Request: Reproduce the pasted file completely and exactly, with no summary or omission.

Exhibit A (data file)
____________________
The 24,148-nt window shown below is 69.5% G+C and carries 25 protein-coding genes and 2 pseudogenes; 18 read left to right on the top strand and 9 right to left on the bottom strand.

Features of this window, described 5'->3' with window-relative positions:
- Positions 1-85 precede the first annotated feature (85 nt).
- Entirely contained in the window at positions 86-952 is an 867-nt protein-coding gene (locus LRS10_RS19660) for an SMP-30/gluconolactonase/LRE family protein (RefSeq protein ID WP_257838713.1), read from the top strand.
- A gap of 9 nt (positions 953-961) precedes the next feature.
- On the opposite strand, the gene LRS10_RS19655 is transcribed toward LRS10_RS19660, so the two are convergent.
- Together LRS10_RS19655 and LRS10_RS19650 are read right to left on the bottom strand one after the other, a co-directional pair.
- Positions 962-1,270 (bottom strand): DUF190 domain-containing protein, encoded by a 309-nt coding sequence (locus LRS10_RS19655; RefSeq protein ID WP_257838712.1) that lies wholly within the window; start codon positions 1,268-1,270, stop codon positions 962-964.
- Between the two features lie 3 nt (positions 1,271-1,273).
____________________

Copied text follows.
The 24,148-nt window shown below is 69.5% G+C and carries 25 protein-coding genes and 2 pseudogenes; 18 read left to right on the top strand and 9 right to left on the bottom strand.

Features of this window, described 5'->3' with window-relative positions:
- Positions 1-85 precede the first annotated feature (85 nt).
- Entirely contained in the window at positions 86-952 is an 867-nt protein-coding gene (locus LRS10_RS19660) for an SMP-30/gluconolactonase/LRE family protein (RefSeq protein ID WP_257838713.1), read from the top strand.
- A gap of 9 nt (positions 953-961) precedes the next feature.
- On the opposite strand, the gene LRS10_RS19655 is transcribed toward LRS10_RS19660, so the two are convergent.
- Together LRS10_RS19655 and LRS10_RS19650 are read right to left on the bottom strand one after the other, a co-directional pair.
- Positions 962-1,270 (bottom strand): DUF190 domain-containing protein, encoded by a 309-nt coding sequence (locus LRS10_RS19655; RefSeq protein ID WP_257838712.1) that lies wholly within the window; start codon positions 1,268-1,270, stop codon positions 962-964.
- Between the two features lie 3 nt (positions 1,271-1,273).